When the Rangers won the American League pennant last year, Andro shot about 50 seconds of video of the ginger ale celebration given to Josh Hamilton by his teammates. (Hamilton has battled drug and alcohol addiction.) That video was picked up by Yahoo! and MSNBC, and the Star-Telegram had lots of video views on its website.

The Rangers auction experience showed him how much you could do with social media. “I think you have to realize what people want to see in this job, because you have access that no one else does,” he says. “If you can provide it for them in different formats, you have to be able to do that.”

Andro’s Rangers ownership coverage got him noticed, and this July, he started working at Fox Sports Southwest.com covering the Rangers. “Fox has a huge agreement with the Rangers, and they wanted to beef up their Rangers coverage to go along with everything they do on the TV side,” he said.

But working for Fox doesn’t just mean writing content for the web. “I’ve never done TV, and they said, ‘All right, you’re going on TV,’” he says. After regular season home games, he does a segment about what Ranger fans are talking about on Twitter, answers a few questions and then goes down to the clubhouse to write his story.

During the playoffs, Andro was on the online pre-game show and the post-game show on Fox Sports Southwest, all live. “For games three, four and five, I was in the studio while the Rangers were in Detroit, and we did hour-long post-game shows,” he says. “That’s a completely new world for me. I know how to conjugate verbs correctly, but I don’t know anything about this. So it’s definitely been an adjustment.”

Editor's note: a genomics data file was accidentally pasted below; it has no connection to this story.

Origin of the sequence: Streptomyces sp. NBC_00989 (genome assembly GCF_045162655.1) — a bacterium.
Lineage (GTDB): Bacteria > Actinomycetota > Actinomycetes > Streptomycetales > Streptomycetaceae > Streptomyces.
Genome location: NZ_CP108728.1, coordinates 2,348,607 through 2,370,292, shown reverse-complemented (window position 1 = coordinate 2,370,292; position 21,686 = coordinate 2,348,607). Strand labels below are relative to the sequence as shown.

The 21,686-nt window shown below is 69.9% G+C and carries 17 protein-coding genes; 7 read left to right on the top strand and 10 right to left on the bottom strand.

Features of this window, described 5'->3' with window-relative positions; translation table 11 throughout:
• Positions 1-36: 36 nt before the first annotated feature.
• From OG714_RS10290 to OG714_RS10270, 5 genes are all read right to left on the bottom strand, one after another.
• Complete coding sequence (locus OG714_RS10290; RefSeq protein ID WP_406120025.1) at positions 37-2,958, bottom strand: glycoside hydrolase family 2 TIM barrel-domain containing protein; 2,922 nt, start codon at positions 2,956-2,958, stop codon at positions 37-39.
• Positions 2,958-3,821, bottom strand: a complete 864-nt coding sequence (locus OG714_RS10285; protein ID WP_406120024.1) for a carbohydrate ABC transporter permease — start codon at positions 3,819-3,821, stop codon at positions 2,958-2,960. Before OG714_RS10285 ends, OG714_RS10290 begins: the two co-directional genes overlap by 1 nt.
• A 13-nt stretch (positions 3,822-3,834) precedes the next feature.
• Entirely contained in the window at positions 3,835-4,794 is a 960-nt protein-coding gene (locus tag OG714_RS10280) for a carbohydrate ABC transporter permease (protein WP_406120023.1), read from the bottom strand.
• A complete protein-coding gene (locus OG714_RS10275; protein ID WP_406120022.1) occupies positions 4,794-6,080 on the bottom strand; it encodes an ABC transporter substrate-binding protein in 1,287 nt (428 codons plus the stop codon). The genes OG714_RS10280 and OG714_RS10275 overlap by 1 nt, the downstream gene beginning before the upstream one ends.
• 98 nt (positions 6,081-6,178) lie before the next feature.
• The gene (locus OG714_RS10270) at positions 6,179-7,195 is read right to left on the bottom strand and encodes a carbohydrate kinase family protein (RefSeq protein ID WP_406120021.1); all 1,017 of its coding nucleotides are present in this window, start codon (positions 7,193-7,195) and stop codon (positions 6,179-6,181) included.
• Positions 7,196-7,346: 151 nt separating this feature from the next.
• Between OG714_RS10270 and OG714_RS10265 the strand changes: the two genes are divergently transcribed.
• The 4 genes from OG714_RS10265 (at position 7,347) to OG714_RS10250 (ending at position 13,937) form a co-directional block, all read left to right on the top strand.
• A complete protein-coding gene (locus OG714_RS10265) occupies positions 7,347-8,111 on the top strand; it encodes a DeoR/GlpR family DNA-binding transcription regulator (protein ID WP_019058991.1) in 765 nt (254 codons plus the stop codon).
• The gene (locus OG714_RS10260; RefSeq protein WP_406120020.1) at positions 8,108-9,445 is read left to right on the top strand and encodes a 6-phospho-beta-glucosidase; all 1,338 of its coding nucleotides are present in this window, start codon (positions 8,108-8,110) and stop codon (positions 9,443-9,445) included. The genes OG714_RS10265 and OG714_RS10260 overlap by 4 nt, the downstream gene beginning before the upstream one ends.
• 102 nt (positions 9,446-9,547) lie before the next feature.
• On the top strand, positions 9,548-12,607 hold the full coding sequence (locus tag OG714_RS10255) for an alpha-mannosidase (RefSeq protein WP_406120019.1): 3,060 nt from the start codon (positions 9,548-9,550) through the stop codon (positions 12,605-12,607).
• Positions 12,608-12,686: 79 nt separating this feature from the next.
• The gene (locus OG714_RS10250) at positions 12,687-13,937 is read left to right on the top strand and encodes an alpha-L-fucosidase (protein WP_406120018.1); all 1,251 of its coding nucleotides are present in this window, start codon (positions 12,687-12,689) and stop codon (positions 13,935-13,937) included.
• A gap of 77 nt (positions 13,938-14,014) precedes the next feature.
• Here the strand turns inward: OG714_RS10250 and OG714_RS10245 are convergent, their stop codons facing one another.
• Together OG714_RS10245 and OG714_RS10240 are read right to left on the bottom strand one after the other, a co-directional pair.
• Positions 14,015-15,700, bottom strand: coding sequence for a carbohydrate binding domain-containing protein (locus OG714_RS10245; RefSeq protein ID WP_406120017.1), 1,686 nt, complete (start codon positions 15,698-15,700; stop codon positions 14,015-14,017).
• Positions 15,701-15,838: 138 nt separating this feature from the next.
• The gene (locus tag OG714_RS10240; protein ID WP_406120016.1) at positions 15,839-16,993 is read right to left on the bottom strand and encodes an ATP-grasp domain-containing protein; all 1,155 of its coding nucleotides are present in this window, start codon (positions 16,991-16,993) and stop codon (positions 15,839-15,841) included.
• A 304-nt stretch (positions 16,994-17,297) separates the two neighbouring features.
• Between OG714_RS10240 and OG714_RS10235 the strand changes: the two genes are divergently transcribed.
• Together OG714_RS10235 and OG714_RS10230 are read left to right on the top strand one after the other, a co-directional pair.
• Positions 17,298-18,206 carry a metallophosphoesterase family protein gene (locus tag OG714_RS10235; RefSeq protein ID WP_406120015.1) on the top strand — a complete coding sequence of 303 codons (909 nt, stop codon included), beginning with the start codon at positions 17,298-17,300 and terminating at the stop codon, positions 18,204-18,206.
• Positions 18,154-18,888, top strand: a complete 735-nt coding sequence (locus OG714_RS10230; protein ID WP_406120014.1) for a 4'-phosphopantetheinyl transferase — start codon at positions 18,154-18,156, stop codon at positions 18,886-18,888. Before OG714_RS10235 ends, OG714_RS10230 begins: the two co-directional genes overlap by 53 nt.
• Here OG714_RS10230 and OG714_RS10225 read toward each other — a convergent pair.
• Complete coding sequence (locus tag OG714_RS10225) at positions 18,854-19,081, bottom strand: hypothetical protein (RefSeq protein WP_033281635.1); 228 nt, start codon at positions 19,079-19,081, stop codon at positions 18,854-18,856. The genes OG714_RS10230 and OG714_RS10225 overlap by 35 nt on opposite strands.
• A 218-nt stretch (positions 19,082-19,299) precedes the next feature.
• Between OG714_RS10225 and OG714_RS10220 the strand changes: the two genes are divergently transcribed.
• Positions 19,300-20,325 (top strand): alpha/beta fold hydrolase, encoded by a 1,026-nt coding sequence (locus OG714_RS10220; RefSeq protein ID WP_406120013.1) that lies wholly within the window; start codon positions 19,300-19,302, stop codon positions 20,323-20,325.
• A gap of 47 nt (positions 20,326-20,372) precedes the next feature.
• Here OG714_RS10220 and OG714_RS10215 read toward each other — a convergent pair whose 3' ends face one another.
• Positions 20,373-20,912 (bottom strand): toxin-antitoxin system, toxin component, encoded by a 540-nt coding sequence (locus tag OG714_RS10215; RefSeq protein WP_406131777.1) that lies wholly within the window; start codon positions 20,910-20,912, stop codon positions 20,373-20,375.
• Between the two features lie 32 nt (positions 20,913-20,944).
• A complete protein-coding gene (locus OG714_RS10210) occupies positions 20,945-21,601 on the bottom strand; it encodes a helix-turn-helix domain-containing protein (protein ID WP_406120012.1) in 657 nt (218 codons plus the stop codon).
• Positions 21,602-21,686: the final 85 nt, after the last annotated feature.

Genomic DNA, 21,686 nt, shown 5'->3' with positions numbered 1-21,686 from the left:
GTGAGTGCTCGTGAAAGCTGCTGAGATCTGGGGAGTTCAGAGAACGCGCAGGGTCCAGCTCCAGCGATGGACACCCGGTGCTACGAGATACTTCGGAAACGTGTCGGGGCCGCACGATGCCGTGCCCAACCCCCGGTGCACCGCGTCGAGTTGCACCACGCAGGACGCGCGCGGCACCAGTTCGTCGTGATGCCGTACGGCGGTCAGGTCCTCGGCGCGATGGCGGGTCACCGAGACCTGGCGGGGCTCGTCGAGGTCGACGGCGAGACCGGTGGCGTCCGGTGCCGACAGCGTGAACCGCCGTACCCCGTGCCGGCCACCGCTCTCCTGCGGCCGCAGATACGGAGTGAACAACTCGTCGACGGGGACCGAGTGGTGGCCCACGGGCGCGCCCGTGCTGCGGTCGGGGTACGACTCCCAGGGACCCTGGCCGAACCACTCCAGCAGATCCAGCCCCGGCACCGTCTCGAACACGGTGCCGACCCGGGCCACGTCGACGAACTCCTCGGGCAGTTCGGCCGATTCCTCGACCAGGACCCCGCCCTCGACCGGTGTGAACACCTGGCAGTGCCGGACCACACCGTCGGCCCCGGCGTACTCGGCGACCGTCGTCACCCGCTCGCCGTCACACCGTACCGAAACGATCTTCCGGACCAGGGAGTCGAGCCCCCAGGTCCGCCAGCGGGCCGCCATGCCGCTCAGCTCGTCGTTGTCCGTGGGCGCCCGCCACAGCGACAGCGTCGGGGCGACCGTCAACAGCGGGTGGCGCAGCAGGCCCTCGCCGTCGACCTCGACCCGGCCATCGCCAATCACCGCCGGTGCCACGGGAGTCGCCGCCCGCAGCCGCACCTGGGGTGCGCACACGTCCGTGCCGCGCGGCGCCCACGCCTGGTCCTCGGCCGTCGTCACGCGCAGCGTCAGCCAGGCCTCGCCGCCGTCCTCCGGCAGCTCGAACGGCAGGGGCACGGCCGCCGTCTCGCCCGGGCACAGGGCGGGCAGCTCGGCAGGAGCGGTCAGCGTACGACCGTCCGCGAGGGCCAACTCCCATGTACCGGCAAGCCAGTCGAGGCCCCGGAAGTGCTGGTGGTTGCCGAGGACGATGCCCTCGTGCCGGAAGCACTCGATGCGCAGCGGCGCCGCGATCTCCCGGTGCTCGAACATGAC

For the World Series, Andro is doing the online pre-game show and the one-hour post-game show on Fox Sports Southwest. He talks about what was going on during the game, “the highlights and lowlights.”

Andro made his TV debut during the Big 12 Media Days this year. He says, “I went from Big 12 Media Days to the ballpark to do my regular stuff; then after that they stick a mike in your hand and say, ‘Look at the camera and smile,’ and you’re on. That was my television training.”

Since he’s been on TV, Andro has learned some tricks of the trade. “Now I own rice paper to take the shine off my forehead, and I have a little bit of powder,” he says. “It rips at your heart, the things you say you’ll never do, and then here you are doing them. You kind of walk a little sheepishly now.”

He even tweeted about the rice paper and powder after the Rangers’ general manager, Jon Daniels, walked into the bathroom and saw Andro blotting his forehead. “I reached an all-time new low,” he says.

After baseball is over, Andro will cover some college football games and then the NASCAR race at Texas World Speedway in November. “I still have a lot of ties with the racing people, so every time they’re in town, I still go out and do that kind of stuff.”